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The story follows a high schooler named Haru, voiced by Anne Hathaway. Haru is having a rough spot in her life, where it seems like nothing is really working out for her. After coming back from school one day, she ends up saving a cat that was about to get run over by a car. By luck, the cat she saved happened to be a magical cat prince, voiced by Andrew Bevis. The prince thanks her, and later that night, Haru is visited by the prince’s father, The Cat King, voiced by Tim Curry. After some misunderstandings and complications, Haru ends up getting engaged to the prince, and tries to find a way to get out of the situation. She then meets a whimsical character known as The Baron, a small humanoid cat-like being, voiced by Cary Elwes. He decides to help her out, but right when he agrees to help her, Haru gets kidnapped and taken to the Cat Kingdom. It is up to The Cat Baron, along with his sidekick Muta, voiced by Peter Boyle, to help Haru escape the Cat Kingdom.

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The first thing you will notice about the film is the animation style. It’s still the fantastic 2D animation you know from such a studio, but it’s the designs that are for the most part, different. Everything is a touch more simplistic, and the human designs aren’t in the traditional Studio Ghibli design, and are more anime-style. It can definitely lead to more fluid animation, and for a film like The Cat Returns, it suits it. The story is very light, and while that might sound like a downside, it’s not. It’s a fantasy adventure film that uses its 75 minutes well, and it doesn’t overstay its welcome. It’s a film that knows what it wants to do. It’s just an easy-to-get-into fantasy adventure film. Now, that doesn’t mean The Cat Returns itself is lacking substance. It’s still a Studio Ghibli film, with likable leads, a solid set of side characters, a creative world, and a fun villain. It also has some amazing visuals from the Cat Kingdom to the action sequences that help cement the film’s more light-hearted tone. I have heard some people compare this to some fantasy comedies like the Princess Bride, and I can see where they are coming from. It’s funny and has an eccentric personality, but also acts like a fairy tale with odd rules and lush visuals. The film does have a message of never giving up on yourself or your dreams, but it’s more of a backseat moral. It wants to be more about the whimsical side of things, and to be a more comedic fantasy film, and I have no personal problem with that. It’s something that I have seen pop up from time to time, where critics in general dismiss a film being simple as a bad thing. I never really got that, since simple doesn’t always mean terrible. Of course, it does come down to execution, but even then, it’s not always seen in a positive light. I mean, do we call out The Wizard of Oz as being too simple and relying more on emotion than logic? No, we celebrate it as one of history’s best movies, and rightfully so. Sometimes, when I’m going out to get a bite, I’m not in the mood for something big, fancy, and complex. Sometimes, all I want is a cheeseburger that’s done well, and a $5 milkshake. Movies don’t always have to be complicated.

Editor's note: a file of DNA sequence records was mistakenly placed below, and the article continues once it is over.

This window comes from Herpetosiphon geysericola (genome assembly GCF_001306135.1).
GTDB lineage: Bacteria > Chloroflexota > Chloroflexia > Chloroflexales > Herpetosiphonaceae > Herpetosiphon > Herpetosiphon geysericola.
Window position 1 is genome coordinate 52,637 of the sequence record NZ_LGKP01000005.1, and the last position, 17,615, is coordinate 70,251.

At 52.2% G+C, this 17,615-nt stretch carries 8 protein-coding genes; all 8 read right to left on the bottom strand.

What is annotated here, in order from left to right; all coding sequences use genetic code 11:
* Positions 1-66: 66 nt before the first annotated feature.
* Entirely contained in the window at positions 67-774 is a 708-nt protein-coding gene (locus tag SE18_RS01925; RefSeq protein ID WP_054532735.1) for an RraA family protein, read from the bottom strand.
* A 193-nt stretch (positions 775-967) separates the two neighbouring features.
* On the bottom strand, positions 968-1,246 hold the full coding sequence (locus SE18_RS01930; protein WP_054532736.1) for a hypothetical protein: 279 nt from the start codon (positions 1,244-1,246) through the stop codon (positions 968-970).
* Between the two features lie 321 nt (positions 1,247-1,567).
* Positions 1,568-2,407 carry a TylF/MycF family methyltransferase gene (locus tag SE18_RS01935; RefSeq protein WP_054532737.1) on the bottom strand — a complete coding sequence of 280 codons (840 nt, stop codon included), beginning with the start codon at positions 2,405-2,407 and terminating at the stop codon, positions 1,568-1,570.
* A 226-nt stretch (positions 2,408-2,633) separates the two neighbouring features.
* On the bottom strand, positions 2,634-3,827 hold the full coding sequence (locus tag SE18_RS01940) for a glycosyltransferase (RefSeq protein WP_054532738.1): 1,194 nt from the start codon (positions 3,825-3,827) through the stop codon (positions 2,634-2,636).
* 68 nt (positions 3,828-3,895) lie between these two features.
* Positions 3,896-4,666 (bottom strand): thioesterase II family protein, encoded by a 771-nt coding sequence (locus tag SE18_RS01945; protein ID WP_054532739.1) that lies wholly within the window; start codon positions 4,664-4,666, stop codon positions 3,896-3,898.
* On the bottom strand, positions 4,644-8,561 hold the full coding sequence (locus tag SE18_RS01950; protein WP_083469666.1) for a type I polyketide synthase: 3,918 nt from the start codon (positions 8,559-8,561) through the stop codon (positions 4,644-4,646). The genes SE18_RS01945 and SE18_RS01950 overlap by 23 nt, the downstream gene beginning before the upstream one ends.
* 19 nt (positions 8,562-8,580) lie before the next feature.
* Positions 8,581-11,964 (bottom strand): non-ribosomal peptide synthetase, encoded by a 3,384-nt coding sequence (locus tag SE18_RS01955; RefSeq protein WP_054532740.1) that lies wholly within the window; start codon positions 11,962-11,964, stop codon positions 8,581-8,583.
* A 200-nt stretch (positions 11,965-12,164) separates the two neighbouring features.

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As for everything else, the cast is pretty fantastic. Anne Hathaway does a pretty stellar job as Haru. While Haru might not be one of the classic Ghibli female characters, she is still interesting. She’s innocent and kind of light-headed, but she is still strong and wanting to make sense in a fantasy world, which is usually much harder than you would think. Cary Elwes is fantastic as The Baron, and it sounds like he was having a lot of fun playing another fantasy hero. Pete Boyle has some of the better laughs as Muta, and, of course, it’s hard not to talk about this film and not bring up Tim Curry’s old hippie performance of the Cat King. You can tell that he was having a blast as this expressive and hilarious villain. Then again, it’s Tim Curry, and he’s always a blast to watch, no matter what the film is. Andy Richter plays an assistant to the Cat King, and while I know in the Japanese dub, the character was female, and, yeah, it’s weird that they would do this, I think Richter pulls it off. Actually, the actors in this film do pull off excellent comedic timing. It’s probably one of the few Japanese-animated films I can think of, where the humor is easy to translate to any country. A lot of the times, and sorry if I have already said something similar in a previous review, comedy in different parts of the world ranges in what they define as funny, and it doesn’t always translate well when you place it in another country. A lot of older anime had this problem when you realize Japan loved wordplay and puns, and some of those don’t translate to English well. It’s why a lot of foreign films I tackle have more universally acceptable comedy, like old-fashioned Buster Keaton or Charlie Chaplin-style comedy, since you don’t need to know a foreign language to know why something in a film is funny in that form.